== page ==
1

I have the following code:

$$
\begin{Large}
\textbf{Volume = } \bm{{\dfrac{nhs^2}{12}}\Bigl(\!\csc\bigl({\tfrac{\pi}{n}}\bigr) + 2\cot\bigl({\tfrac{\pi}{n}}\bigr)\!\Bigr)}
\end{Large}
$$

Which generates:

enter image description here

Which is what I want except for the excessive vertical space between nh$s^2$ and the fraction bar. Does anyone know how to reduce this? Using \frac instead of \dfrac didn't help and I don't want to shrink the whole fraction by using \tfrac.

4
  • Is nhs the name of a variable, or does it denote the product of the variables n, h, and s? Please advise.
    – Mico
    Commented Feb 11 at 13:57
  • 1
    you should not use $$ in latex and you definitely should never use a size command such as \Large in math mode (LaTeX will have warned about this). Commented Feb 11 at 14:53
  • @DavidCarlisle - Belated congratulations on passing the 750k rep point mark!
    – Mico
    Commented Feb 11 at 18:46
  • Please enlighten us to why \Large and \bm would appear to be important to you for the formula at hand.
    – Mico
    Commented Feb 12 at 3:34

2 Answers 2

3

I don't think you want to move the numerator nearer to the fraction line: consider

\frac{nhs}{10}+\frac{g}{2}

that I'll represent in two ways, the one you're asking for and the standard one

enter image description here

Do you see the problem? The height of the numerators are inconsistent. Having a single fraction in the formula is irrelevant, in my opinion.

You can achieve the reduced spacing with

\frac{\raisebox{-0.4ex}{$\displaystyle nhs^2$}}{12}

if you really want to, but I'd not do it. And I'd probably follow Mico's suggestion to do

\frac{1}{12}nhs^2

Second problem with your code. You want to emphasize your equation, but is there any reason to use \Large size and boldface? Your equation is already displayed, this is sufficient to emphasize its importance. Maybe (but I'd not do it) boldface, but definitely not \Large. Anyway, none of the methods Mico suggest is good, I'm afraid.

\documentclass{article}
\usepackage{amsmath}

\usepackage{lipsum}% for context

\newenvironment{vardisplay}[1]{%
  % #1 contains the settings to apply
  $$% start a display
  \hspace{0pt}\begin{minipage}{\displaywidth}#1\noindent\ignorespaces
}{%
  \end{minipage}\hspace{1000pt minus 1fill}$$\ignorespacesafterend
}

\begin{document}

\lipsum[1][1-5]
\begin{equation*}
\mathrm{Volume} =
  \frac{nhs^2}{12}
  \bigl(\csc\bigl(\tfrac{\pi}{n}\bigr) + 2\cot\bigl(\tfrac{\pi}{n}\bigr)\bigr)
\end{equation*}
\lipsum[2][1-5]
\begin{vardisplay}{\boldmath}
\begin{equation*}
\mathrm{Volume} =
  \frac{nhs^2}{12}
  \bigl(\csc\bigl(\tfrac{\pi}{n}\bigr) + 2\cot\bigl(\tfrac{\pi}{n}\bigr)\bigr)
\end{equation*}
\end{vardisplay}
\lipsum[3][1-5]
\begin{vardisplay}{\boldmath\Large}
\begin{equation*}
\mathrm{Volume} =
  \frac{nhs^2}{12}
  \bigl(\csc\bigl(\tfrac{\pi}{n}\bigr) + 2\cot\bigl(\tfrac{\pi}{n}\bigr)\bigr)
\end{equation*}
\end{vardisplay}
\lipsum[4][1-5]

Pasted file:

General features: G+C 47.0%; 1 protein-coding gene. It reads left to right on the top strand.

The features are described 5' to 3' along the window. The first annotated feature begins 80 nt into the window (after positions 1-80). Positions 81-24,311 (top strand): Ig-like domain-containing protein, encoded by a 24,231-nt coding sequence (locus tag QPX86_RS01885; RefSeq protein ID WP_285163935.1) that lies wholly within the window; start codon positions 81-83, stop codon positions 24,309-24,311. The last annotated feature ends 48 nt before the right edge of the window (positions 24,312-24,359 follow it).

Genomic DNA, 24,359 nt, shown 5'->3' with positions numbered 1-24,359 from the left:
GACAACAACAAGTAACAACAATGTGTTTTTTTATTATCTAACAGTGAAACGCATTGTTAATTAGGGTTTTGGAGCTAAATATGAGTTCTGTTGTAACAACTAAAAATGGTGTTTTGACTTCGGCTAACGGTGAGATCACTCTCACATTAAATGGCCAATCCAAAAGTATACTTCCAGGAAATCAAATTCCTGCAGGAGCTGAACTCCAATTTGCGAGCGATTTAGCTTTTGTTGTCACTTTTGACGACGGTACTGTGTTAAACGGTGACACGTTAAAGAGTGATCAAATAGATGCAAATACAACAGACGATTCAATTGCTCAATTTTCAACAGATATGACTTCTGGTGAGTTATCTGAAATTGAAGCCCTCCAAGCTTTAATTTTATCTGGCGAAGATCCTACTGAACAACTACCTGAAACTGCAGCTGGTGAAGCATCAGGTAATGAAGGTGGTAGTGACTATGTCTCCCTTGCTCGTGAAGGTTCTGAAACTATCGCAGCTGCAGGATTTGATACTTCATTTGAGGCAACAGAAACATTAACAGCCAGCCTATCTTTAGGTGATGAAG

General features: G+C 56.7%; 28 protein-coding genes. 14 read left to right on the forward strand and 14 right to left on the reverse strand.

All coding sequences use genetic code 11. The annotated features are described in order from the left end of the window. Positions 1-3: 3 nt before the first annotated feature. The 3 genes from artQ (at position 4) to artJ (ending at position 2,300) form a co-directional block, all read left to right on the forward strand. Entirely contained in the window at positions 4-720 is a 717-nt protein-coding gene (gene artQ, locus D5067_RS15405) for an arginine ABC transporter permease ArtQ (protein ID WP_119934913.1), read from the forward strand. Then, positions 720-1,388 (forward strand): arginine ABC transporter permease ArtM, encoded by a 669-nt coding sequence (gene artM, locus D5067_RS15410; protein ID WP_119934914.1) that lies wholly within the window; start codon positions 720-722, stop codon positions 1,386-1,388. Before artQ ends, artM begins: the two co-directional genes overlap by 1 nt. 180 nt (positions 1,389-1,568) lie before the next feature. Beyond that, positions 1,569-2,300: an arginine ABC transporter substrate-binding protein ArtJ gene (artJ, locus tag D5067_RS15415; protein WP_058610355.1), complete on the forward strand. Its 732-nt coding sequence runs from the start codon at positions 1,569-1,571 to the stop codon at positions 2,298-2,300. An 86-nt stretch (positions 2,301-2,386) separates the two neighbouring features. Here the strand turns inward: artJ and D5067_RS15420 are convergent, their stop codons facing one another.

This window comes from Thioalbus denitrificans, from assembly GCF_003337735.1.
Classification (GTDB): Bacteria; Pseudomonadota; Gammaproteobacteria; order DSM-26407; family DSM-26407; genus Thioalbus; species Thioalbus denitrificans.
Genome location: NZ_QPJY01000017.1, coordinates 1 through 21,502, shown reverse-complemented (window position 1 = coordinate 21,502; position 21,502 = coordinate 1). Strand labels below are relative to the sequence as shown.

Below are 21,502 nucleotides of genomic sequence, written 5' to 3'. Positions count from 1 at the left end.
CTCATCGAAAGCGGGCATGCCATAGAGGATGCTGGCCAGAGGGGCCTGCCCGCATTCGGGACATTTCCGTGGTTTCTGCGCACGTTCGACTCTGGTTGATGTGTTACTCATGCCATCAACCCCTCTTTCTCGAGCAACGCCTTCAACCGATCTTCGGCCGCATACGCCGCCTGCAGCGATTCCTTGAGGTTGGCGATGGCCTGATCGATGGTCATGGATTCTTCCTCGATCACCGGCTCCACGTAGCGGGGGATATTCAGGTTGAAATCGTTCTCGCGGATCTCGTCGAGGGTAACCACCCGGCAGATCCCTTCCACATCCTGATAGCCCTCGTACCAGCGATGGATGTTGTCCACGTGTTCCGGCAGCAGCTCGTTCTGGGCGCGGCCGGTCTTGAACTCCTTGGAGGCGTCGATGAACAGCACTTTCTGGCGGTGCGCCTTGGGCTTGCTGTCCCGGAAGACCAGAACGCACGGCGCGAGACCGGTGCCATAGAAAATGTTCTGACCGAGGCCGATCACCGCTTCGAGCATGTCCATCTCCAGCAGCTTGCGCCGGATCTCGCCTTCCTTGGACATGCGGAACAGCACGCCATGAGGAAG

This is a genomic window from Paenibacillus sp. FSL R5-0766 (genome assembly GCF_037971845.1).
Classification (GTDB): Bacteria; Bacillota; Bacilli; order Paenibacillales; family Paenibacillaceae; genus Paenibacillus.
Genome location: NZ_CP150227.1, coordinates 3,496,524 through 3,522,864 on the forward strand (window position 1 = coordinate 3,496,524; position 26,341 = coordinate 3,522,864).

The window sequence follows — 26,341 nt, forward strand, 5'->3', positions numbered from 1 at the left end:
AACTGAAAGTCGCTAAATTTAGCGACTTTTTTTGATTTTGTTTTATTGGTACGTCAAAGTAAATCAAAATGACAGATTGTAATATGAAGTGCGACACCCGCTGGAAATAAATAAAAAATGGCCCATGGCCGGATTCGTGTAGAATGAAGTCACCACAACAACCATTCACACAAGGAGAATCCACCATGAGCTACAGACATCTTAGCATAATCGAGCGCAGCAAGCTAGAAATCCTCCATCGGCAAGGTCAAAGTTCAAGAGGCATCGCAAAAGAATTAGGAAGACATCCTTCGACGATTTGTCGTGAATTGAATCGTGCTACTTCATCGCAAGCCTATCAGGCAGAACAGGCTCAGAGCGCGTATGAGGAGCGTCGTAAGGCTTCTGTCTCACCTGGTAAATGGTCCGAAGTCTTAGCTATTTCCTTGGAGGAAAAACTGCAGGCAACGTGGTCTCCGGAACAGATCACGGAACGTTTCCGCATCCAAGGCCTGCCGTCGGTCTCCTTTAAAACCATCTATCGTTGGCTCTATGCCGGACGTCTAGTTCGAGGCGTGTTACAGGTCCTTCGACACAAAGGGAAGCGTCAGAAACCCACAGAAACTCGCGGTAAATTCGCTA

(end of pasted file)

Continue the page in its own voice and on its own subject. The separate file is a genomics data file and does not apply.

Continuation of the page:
\end{document}

enter image description here

Seeing the formula in context and compared to the other realizations should convince you that the first one is better.

The same but with

\frac{1}{12}nhs^2

enter image description here

2
  • The \raisebox worked - thank you!
    – Nate
    Commented Feb 12 at 7:04
  • @Nate The main purpose of my answer was to tell you not to use it. 😊
    – egreg
    Commented Feb 12 at 7:56
2

The following screenshot features three equations: (i) the OP's original version; (ii) a version that cleans up the OP's code (e.g., by getting rid of a number of unneeded pairs of curly braces) and uses \tfrac{1}{12} nhs^2 in place of \dfrac{nhs^2}{12} to achieve the OP's stated formatting objective; and (iii) a version of (ii) that employs normal-weight math, as I don't understand the purpose of bold-facing the entire formula. "For when everything is bold, nothing is bold..."

Aside: Please don't use $$ in a LaTeX document. Instead, use \[ and \] to initiate and terminate an unnumbered displayed math group. For a longer discussion of this issue, please see the posting Why is \[ ... \] preferable to $$ ... $$? Finally, do note that \Large is a text-mode command; its use inside math mode can have unpredictable results.

enter image description here

\documentclass{article}
\usepackage{amsmath,bm}
\begin{document}

$$
\begin{Large}
\textbf{Volume = } \bm{{\dfrac{nhs^2}{12}}\Bigl(\!\csc\bigl({\tfrac{\pi}{n}}\bigr) + 2\cot\bigl({\tfrac{\pi}{n}}\bigr)\!\Bigr)}
\end{Large}
$$

\begingroup % localize scope of next two instructions
\Large
\boldmath % <-- use \boldmath *before* entering math
\[
\textbf{Volume} = 
  \tfrac{1}{12}\, nhs^2
  \bigl( 
         \csc\tfrac{\pi}{n} 
      + 2\cot\tfrac{\pi}{n}
  \bigr) 
\]
\endgroup

\begingroup
\Large
\[
\mathrm{Volume} = 
  \tfrac{1}{12}\, nhs^2
  \bigl(
         \csc\tfrac{\pi}{n} 
      + 2\cot\tfrac{\pi}{n}
  \bigr)
\]
\endgroup

\end{document}

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